Sometimes people ask me what we use for language arts, and I don’t have an easy answer. That’s because I make it up. When you say that, you get some strange looks.
I do have some resources such as poetry anthologies, editing practice, and vocabulary workbooks. But for the most part, I wing it.
I know that making it up is scary for many people. I totally understand that. I feel that way about math. I need something to guide me. But language arts comes naturally. (I was an eighth grade language arts teacher for 7 years in the pre-China years.)
In this post I will walk you through an example of the types of lessons that I use for Sprite’s language arts (6th grade).
On our trip to NYC, we saw the Statue of Liberty from afar. Somewhere along the way we got a postcard with the poem inscribed inside the pedestal of the statue —The New Colossus by Emma Lazarus. It’s the one that says,
Give me your tired, your poor,
Your huddled masses yearning to breathe free,
The wretched refuse of your teeming shore.
Send these, the homeless, tempest-tost to me.
I instantly knew that this bit of American history in the form of a poem would be a fantastic learning opportunity to tie history and poetry together.
Once we were home, I read the poem outloud to Sprite as I normally do for our daily poetry study. She narrated it orally as best she could. Then, looking at the poem, she identified some unfamiliar words. One of those was pomp which she analyzed using the printable vocabulary notebooking page from The Notebooking Fairy. She prefers using the dictionary on her Kindle for these kinds of exercises.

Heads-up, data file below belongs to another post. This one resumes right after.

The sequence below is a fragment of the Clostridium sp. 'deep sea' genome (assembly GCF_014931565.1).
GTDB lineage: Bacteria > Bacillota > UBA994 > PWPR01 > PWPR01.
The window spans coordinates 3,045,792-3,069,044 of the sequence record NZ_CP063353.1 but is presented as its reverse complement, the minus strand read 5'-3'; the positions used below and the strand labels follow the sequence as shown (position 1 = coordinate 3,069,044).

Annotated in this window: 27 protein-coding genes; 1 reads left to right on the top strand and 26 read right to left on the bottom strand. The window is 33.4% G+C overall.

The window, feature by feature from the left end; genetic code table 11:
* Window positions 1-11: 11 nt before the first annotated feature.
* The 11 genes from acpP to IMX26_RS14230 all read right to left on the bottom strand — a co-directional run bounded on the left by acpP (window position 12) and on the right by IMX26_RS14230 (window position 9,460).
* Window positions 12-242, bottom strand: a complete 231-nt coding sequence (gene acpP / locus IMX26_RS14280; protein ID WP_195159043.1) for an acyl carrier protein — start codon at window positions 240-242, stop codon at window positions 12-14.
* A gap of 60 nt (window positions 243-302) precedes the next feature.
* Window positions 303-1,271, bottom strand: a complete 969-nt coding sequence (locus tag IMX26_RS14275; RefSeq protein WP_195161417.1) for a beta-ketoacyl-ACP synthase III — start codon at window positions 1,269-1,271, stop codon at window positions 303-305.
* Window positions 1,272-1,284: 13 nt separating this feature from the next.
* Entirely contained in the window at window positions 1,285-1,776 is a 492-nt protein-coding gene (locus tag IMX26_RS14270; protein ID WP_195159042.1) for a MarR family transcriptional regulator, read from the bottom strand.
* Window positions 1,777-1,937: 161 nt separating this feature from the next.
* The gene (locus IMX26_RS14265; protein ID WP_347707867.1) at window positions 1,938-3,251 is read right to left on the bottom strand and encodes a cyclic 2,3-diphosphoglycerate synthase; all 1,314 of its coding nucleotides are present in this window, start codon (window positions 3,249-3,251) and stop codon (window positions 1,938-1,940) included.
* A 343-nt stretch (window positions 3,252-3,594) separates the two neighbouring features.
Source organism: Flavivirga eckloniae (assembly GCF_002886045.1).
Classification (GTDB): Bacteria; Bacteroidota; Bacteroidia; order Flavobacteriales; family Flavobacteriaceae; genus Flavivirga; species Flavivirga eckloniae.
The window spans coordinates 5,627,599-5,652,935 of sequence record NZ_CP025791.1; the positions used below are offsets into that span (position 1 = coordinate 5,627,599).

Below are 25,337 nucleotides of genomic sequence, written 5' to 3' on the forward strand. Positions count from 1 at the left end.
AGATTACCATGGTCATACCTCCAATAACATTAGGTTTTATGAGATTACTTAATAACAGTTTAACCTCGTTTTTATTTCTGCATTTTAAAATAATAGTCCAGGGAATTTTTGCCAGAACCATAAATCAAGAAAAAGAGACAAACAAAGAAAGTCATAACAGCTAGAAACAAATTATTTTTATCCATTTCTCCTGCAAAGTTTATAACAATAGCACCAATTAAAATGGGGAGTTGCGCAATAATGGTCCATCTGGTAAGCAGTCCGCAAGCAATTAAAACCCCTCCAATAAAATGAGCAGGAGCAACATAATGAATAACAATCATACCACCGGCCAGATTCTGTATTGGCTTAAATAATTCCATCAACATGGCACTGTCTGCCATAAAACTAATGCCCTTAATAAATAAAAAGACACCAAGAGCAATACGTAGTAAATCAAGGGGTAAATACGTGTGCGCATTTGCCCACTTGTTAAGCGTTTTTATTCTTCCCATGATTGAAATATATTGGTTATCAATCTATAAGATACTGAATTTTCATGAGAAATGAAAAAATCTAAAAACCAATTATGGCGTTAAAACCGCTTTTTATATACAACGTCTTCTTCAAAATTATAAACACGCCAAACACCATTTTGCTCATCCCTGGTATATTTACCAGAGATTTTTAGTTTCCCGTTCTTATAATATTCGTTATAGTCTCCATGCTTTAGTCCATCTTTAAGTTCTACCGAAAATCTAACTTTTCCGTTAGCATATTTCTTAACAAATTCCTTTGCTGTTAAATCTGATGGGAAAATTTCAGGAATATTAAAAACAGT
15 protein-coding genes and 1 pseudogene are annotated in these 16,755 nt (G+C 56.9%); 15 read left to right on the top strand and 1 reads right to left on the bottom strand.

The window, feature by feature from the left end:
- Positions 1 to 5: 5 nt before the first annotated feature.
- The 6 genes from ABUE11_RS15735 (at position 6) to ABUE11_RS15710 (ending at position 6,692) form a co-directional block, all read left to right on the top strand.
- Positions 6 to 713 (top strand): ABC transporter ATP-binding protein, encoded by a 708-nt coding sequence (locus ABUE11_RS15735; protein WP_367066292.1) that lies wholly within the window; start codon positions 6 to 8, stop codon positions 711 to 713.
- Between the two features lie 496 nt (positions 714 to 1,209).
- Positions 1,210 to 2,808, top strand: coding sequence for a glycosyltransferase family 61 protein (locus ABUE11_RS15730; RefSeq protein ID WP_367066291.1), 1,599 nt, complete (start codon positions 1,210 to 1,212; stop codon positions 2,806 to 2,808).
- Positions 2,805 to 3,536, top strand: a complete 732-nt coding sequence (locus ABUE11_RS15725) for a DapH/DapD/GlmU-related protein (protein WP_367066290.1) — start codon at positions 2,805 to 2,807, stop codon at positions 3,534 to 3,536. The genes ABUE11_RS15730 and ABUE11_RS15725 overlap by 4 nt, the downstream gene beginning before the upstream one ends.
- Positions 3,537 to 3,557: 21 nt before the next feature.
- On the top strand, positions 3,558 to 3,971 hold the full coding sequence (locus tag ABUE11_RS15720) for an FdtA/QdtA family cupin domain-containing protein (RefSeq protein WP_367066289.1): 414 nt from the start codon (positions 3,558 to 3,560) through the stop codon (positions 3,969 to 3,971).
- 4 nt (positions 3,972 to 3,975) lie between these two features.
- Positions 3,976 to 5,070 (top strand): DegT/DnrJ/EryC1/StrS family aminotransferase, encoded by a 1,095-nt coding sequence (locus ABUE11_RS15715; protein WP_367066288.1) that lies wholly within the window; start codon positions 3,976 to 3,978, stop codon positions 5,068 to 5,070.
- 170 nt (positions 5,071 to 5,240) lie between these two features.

The poem itself became the subject for copywork. And the finished piece was filed in Sprite’s poetry notebook.
We did a little research on the Colossus of Ancient Greece, one of the Seven Wonders of the Ancient World, and talked about the contrast between that Old Colossus and this New Colossus. Finally this wonderful Youtube version of the poem helped to cement understanding of the poem.
This short lesson spanned two days and integrated these disciplines in a natural outgrowth of a family trip:
- dictionary skills
- research skills
Along with this integrated lesson, we did these other language arts activities both days:
- Daily Proofreading Exercise
- Grammar Practice (diagramming sentences)
- Spelling Power
- Vocabulary Workbook
- Independent Reading Time
Amber Pamper says
I’ve had to be very confident in my conversation about homeschooling as a defense mechanism. What is it with people grilling about the details of homeschooling and the constant questions about sufficiency? I find it an exhausting reassurance task to explain myself to those who do not know anything or little about homeschooling. Sorry. Mini-vent!! 😉
I create our curriculum too and trying to explain it is a thorn in my side. lol.
I always believe that as homeschoolers we need to do what works for us (our children and ourselves). You are fortunate to have that teaching background. I feel confident enough to pull things together myself too and the funny thing is, when I do that, our “lessons” are always more memorable than any curriculum.
Angel in TX says
I don’t have a teaching background but a lot of our lessons come naturally as well. It *is* hard to answer the question, “What do you use in your homeschool?” Short answer, “Everything”. This isn’t the answer people want to hear. Then I say “Charlotte Mason”. Not too helpful either. I hate that question more than the socialization question! LOL
This is a great idea and so relevant to your trip and what you were studying. The information is retained much easier as well. Thanks for sharing the ideas!
With language arts, I feel the way you do with math. I’m less likely to wing it. But math is a different story. I feel I know it well enough to follow her lead and scaffold whenever necessary. It’s a much enjoable way to learn.
Sorry for the typo. I didn’t catch it until after I pressed return!